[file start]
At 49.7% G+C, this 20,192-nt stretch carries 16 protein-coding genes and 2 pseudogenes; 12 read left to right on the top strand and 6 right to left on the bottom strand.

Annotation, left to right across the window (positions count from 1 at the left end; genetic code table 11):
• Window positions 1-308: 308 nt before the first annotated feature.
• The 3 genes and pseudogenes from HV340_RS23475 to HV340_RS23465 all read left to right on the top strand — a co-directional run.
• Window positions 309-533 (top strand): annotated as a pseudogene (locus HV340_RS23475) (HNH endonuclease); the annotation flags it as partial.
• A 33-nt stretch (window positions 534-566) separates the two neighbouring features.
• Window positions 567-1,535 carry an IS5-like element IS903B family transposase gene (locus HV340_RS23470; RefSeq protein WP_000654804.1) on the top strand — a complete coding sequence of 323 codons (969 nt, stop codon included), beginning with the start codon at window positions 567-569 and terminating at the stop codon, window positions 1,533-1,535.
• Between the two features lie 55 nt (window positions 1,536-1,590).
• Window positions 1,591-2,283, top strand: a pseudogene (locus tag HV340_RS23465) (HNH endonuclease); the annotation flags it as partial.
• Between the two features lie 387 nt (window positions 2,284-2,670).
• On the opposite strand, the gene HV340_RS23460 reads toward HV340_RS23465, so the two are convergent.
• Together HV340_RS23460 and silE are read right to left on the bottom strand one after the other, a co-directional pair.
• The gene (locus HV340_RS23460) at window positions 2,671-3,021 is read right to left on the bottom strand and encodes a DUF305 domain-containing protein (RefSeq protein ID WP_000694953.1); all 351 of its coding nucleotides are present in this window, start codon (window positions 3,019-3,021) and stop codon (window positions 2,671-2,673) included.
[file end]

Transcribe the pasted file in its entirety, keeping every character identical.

At 49.7% G+C, this 20,192-nt stretch carries 16 protein-coding genes and 2 pseudogenes; 12 read left to right on the top strand and 6 right to left on the bottom strand.

Annotation, left to right across the window (positions count from 1 at the left end; genetic code table 11):
• Window positions 1-308: 308 nt before the first annotated feature.
• The 3 genes and pseudogenes from HV340_RS23475 to HV340_RS23465 all read left to right on the top strand — a co-directional run.
• Window positions 309-533 (top strand): annotated as a pseudogene (locus HV340_RS23475) (HNH endonuclease); the annotation flags it as partial.
• A 33-nt stretch (window positions 534-566) separates the two neighbouring features.
• Window positions 567-1,535 carry an IS5-like element IS903B family transposase gene (locus HV340_RS23470; RefSeq protein WP_000654804.1) on the top strand — a complete coding sequence of 323 codons (969 nt, stop codon included), beginning with the start codon at window positions 567-569 and terminating at the stop codon, window positions 1,533-1,535.
• Between the two features lie 55 nt (window positions 1,536-1,590).
• Window positions 1,591-2,283, top strand: a pseudogene (locus tag HV340_RS23465) (HNH endonuclease); the annotation flags it as partial.
• Between the two features lie 387 nt (window positions 2,284-2,670).
• On the opposite strand, the gene HV340_RS23460 reads toward HV340_RS23465, so the two are convergent.
• Together HV340_RS23460 and silE are read right to left on the bottom strand one after the other, a co-directional pair.
• The gene (locus HV340_RS23460) at window positions 2,671-3,021 is read right to left on the bottom strand and encodes a DUF305 domain-containing protein (RefSeq protein ID WP_000694953.1); all 351 of its coding nucleotides are present in this window, start codon (window positions 3,019-3,021) and stop codon (window positions 2,671-2,673) included.